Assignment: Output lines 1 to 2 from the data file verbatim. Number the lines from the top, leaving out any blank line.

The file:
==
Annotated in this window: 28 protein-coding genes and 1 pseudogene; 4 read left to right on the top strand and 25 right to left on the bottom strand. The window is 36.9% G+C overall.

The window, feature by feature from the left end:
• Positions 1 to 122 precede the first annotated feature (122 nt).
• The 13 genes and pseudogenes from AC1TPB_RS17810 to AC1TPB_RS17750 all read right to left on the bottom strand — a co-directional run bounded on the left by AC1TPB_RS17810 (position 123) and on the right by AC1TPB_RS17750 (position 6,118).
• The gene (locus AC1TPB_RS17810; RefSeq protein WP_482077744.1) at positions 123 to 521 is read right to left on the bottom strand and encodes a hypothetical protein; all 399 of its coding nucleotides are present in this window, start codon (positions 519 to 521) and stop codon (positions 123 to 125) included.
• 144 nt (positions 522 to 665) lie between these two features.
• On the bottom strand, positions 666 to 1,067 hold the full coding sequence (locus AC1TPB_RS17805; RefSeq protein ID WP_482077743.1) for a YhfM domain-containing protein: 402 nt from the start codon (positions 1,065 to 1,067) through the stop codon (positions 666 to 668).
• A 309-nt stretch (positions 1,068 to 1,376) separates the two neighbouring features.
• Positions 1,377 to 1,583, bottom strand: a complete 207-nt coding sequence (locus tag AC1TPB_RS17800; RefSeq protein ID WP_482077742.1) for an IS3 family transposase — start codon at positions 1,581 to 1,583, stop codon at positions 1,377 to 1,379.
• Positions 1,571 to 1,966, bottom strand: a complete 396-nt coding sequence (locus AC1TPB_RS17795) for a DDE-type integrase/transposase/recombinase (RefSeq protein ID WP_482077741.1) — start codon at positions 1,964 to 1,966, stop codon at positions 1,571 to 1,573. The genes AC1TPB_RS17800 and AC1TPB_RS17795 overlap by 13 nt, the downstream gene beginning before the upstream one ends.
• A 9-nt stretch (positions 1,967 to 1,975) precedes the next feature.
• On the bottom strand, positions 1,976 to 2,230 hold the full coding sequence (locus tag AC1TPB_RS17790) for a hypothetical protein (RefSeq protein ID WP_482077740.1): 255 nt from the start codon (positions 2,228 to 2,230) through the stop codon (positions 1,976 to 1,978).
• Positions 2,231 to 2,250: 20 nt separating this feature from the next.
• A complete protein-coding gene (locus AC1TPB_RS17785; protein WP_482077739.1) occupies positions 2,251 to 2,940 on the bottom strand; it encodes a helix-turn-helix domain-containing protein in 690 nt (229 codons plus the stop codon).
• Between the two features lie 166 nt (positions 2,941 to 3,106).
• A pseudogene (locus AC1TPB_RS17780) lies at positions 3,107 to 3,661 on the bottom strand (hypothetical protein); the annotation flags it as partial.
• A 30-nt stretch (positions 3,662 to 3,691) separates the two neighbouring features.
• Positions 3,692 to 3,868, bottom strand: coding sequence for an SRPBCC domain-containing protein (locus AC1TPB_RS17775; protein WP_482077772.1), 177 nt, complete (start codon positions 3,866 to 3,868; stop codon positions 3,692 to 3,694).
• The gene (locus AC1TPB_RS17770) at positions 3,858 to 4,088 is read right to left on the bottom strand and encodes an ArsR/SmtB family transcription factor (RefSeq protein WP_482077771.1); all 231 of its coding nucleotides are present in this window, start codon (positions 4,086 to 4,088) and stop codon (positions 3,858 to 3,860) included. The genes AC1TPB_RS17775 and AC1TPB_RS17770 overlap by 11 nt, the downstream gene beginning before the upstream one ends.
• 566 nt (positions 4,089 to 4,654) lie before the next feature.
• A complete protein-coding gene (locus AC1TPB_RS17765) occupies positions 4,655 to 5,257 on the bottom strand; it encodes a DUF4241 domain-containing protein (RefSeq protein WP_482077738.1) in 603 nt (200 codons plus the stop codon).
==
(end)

Annotated in this window: 28 protein-coding genes and 1 pseudogene; 4 read left to right on the top strand and 25 right to left on the bottom strand. The window is 36.9% G+C overall.

The window, feature by feature from the left end: